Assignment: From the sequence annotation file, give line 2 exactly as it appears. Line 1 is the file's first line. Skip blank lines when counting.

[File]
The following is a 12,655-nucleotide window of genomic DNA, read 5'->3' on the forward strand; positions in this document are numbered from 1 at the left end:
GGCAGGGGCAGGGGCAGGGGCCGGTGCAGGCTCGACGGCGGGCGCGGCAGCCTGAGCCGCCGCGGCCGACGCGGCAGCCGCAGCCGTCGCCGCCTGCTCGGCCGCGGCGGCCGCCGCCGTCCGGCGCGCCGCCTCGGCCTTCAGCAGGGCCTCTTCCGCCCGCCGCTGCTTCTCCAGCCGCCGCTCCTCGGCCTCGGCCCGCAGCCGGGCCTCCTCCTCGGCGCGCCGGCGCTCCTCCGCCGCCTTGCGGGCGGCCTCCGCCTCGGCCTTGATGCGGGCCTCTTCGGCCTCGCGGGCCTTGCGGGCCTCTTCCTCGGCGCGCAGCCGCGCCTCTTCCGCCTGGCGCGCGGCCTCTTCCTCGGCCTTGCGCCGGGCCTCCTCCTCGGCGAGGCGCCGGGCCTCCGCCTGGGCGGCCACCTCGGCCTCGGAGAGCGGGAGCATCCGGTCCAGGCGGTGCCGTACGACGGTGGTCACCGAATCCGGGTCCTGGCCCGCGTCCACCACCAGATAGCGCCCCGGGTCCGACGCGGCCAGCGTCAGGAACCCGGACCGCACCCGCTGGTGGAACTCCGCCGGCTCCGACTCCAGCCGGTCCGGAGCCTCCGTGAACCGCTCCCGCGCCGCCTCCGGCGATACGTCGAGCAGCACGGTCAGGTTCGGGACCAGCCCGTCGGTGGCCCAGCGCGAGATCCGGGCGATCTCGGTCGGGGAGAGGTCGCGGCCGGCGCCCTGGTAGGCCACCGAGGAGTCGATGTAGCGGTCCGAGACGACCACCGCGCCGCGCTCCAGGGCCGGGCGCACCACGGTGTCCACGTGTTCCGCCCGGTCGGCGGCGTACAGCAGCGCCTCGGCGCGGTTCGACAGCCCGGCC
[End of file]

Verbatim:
GGCAGGGGCAGGGGCAGGGGCCGGTGCAGGCTCGACGGCGGGCGCGGCAGCCTGAGCCGCCGCGGCCGACGCGGCAGCCGCAGCCGTCGCCGCCTGCTCGGCCGCGGCGGCCGCCGCCGTCCGGCGCGCCGCCTCGGCCTTCAGCAGGGCCTCTTCCGCCCGCCGCTGCTTCTCCAGCCGCCGCTCCTCGGCCTCGGCCCGCAGCCGGGCCTCCTCCTCGGCGCGCCGGCGCTCCTCCGCCGCCTTGCGGGCGGCCTCCGCCTCGGCCTTGATGCGGGCCTCTTCGGCCTCGCGGGCCTTGCGGGCCTCTTCCTCGGCGCGCAGCCGCGCCTCTTCCGCCTGGCGCGCGGCCTCTTCCTCGGCCTTGCGCCGGGCCTCCTCCTCGGCGAGGCGCCGGGCCTCCGCCTGGGCGGCCACCTCGGCCTCGGAGAGCGGGAGCATCCGGTCCAGGCGGTGCCGTACGACGGTGGTCACCGAATCCGGGTCCTGGCCCGCGTCCACCACCAGATAGCGCCCCGGGTCCGACGCGGCCAGCGTCAGGAACCCGGACCGCACCCGCTGGTGGAACTCCGCCGGCTCCGACTCCAGCCGGTCCGGAGCCTCCGTGAACCGCTCCCGCGCCGCCTCCGGCGATACGTCGAGCAGCACGGTCAGGTTCGGGACCAGCCCGTCGGTGGCCCAGCGCGAGATCCGGGCGATCTCGGTCGGGGAGAGGTCGCGGCCGGCGCCCTGGTAGGCCACCGAGGAGTCGATGTAGCGGTCCGAGACGACCACCGCGCCGCGCTCCAGGGCCGGGCGCACCACGGTGTCCACGTGTTCCGCCCGGTCGGCGGCGTACAGCAGCGCCTCGGCGCGGTTCGACAGCCCGGCC